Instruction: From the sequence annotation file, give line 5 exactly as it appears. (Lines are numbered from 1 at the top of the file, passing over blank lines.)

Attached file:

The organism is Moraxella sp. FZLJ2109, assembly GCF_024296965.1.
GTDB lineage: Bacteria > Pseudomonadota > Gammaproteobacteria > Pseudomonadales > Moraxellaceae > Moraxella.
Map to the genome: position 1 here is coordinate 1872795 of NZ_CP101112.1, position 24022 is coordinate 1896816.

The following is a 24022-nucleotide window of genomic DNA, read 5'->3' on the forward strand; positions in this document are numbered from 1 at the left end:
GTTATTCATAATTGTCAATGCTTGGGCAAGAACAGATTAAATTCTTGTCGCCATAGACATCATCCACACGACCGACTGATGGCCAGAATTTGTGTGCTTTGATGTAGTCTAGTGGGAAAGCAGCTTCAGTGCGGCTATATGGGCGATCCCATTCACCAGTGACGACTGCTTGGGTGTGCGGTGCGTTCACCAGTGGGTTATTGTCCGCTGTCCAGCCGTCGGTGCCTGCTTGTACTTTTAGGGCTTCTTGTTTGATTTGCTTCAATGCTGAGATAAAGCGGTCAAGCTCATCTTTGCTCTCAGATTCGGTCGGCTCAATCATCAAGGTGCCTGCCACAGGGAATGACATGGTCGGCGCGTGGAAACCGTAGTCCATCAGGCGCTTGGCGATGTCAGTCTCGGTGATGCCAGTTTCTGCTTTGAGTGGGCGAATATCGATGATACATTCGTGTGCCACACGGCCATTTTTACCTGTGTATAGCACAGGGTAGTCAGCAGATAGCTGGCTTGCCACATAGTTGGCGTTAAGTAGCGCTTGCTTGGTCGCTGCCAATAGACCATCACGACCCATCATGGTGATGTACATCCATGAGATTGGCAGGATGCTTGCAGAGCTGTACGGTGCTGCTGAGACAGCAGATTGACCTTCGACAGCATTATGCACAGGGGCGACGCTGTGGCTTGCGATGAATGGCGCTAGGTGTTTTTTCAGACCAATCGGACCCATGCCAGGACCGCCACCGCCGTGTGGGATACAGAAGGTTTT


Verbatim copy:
GTTATTCATAATTGTCAATGCTTGGGCAAGAACAGATTAAATTCTTGTCGCCATAGACATCATCCACACGACCGACTGATGGCCAGAATTTGTGTGCTTTGATGTAGTCTAGTGGGAAAGCAGCTTCAGTGCGGCTATATGGGCGATCCCATTCACCAGTGACGACTGCTTGGGTGTGCGGTGCGTTCACCAGTGGGTTATTGTCCGCTGTCCAGCCGTCGGTGCCTGCTTGTACTTTTAGGGCTTCTTGTTTGATTTGCTTCAATGCTGAGATAAAGCGGTCAAGCTCATCTTTGCTCTCAGATTCGGTCGGCTCAATCATCAAGGTGCCTGCCACAGGGAATGACATGGTCGGCGCGTGGAAACCGTAGTCCATCAGGCGCTTGGCGATGTCAGTCTCGGTGATGCCAGTTTCTGCTTTGAGTGGGCGAATATCGATGATACATTCGTGTGCCACACGGCCATTTTTACCTGTGTATAGCACAGGGTAGTCAGCAGATAGCTGGCTTGCCACATAGTTGGCGTTAAGTAGCGCTTGCTTGGTCGCTGCCAATAGACCATCACGACCCATCATGGTGATGTACATCCATGAGATTGGCAGGATGCTTGCAGAGCTGTACGGTGCTGCTGAGACAGCAGATTGACCTTCGACAGCATTATGCACAGGGGCGACGCTGTGGCTTGCGATGAATGGCGCTAGGTGTTTTTTCAGACCAATCGGACCCATGCCAGGACCGCCACCGCCGTGTGGGATACAGAAGGTTTT